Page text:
Can’t create a new XMLDB file

The Moodle XMLDB plugin does some checks of the db/ folder in your plugin to ensure it has read/write access before allowing certain permissions (e.g. create and load). If it doesn’t find this, the text will appear but it won’t be a hyperlink.

Have a look in admin/tool/xmldb/actions/main_view/main_view.class.php

For example for the create button it will have:

 // The create button
                if ($dbdir->path_exists &&
                    !file_exists($key . '/install.xml') &&
                    is_writeable($key)) {                                       

So the db directory needs to exist and be writable by the user running the Moodle instance (e.g. if using apache the user that apache runs as).

Scheduled Tasks: A lock was created but not released

Schedule tasks can use two types of locks:
* Database locks — lock_db table
* File locks — dirroot/lock

The follow error can occur when running a cron through the CLI for example:

!!! Coding error detected, it must be fixed by a programmer: A lock was created but not released at:
[dirroot]/lib/classes/task/manager.php on line 483

 Code should look like:

 $factory = \core\lock\lock_config::get_lock_factory('type');
 $lock = $factory->get_lock(Resource id #585);
 $lock->release();  // Locks must ALWAYS be released like this.

As a starting point, trying disabling the schedule task causing the error and see if you can get the cron to run successfully.

You can try clearing out the locks as well from the database/filestore (whichever is relevant) and running the cron again.

Replacing strings in the database through the CLI

There is a tool provided with Moodle to replace strings in your database with another value. This is very useful for things such as site address or domain name changes, and changes from non-SSL (http) to SSL (https).

The tool can be accessed via the following relative URL as a site administrator.
/admin/tool/replace/

While you can certainly run it from the browser / site, it can timeout and cause problems to do so. Therefore the CLI version is a far better option and available in the moodle code tree under:

/admin/tool/replace/cli/

php admin/tool/replace/cli/replace.php

Search and replace text throughout the whole database.

Options:
--search=STRING       String to search for.
--replace=STRING      String to replace with.
--shorten             Shorten result if necessary.
--non-interactive     Perform the replacement without confirming.
-h, --help            Print out this help.

Note you might need sudo above. So lets say you change your site form http://yoursite.com to https://yoursite.com you could run it like so:

php admin/tool/replace/cli/replace.php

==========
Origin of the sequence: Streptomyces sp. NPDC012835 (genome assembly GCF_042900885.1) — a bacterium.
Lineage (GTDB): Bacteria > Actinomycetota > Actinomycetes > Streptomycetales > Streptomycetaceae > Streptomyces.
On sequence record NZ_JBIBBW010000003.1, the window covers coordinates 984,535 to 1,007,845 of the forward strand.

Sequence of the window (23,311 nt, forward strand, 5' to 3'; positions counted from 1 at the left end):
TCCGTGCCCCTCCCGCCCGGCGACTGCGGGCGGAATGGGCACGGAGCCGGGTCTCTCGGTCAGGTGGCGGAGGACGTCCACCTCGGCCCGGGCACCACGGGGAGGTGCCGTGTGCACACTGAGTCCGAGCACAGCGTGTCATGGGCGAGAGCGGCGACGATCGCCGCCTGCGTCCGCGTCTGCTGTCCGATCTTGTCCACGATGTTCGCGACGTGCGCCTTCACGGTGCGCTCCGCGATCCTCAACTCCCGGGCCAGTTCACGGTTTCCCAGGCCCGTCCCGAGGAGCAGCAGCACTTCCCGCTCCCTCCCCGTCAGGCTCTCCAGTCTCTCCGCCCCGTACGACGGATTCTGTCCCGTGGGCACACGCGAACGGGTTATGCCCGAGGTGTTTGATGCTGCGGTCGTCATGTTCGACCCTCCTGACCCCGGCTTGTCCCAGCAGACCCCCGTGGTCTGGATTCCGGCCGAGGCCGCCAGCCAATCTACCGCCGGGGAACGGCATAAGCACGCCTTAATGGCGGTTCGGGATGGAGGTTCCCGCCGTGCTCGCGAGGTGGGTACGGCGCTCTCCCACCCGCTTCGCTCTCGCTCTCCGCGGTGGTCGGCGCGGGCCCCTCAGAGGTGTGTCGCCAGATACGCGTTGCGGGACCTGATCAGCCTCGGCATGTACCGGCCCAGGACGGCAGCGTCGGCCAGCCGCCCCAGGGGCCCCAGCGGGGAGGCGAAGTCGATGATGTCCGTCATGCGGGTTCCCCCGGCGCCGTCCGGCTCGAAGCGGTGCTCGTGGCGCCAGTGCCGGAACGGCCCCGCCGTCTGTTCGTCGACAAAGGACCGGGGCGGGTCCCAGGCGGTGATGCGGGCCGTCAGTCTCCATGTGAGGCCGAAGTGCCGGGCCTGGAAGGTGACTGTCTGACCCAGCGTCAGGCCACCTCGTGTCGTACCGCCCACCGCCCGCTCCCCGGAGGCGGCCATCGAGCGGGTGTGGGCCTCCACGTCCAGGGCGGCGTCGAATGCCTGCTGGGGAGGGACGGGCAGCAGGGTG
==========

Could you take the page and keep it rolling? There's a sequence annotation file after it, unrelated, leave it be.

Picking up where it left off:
--search=http://yoursite.com --replace=https://yoursite.com  --non-interactive

This will scan through tables and give you results in the console as it is going. The non-interactive flag prevents prompting (assuming you are comfortable with the change). If you aren’t you probably shouldn’t use the tool or at least use it on a test site first. The shorten result flag shouldn’t be necessary in most cases.

Resetting a user’s password through the CLI

If you have access to the Moodle server, you can use the admin/cli/reset_password.php script to reset passwords for users with the manual authentication method.

To run this script (from the moodle root code directory), note you may need to sudo as a user with write privileges to the $CFG->dataroot directory.

php admin/cli/reset_password.php

== Password reset ==
Enter username (manual authentication only)
: moodletips
Enter new password
: moodletips

Note the password you specified has to match the password rules configured in Moodle for example the above password moodletips by default would throw:

Passwords must have at least 1 digit(s).
Passwords must have at least 1 upper case letter(s).
Passwords must have at least 1 non-alphanumeric character(s) such as as *, -, or #.

Very handy if you are unable to get into the Moodle site for any reason, or need a quick way to reset a user’s password.

Course file system space usage query

The following query provides a summary of the file space usage (in bytes) and number of files used by each course in the system from the mdl_files meta table for the data directory. This is just for the space used in the data directory (not the database).

select 
    f.contextid,
    x.instanceid, 
    c.fullname as course_full_name,
    c.shortname as course_short_name,
    sum(f.filesize) as size_in_bytes,
    sum(case when (f.filesize > 0) then 1 else 0 end) as number_of_files
from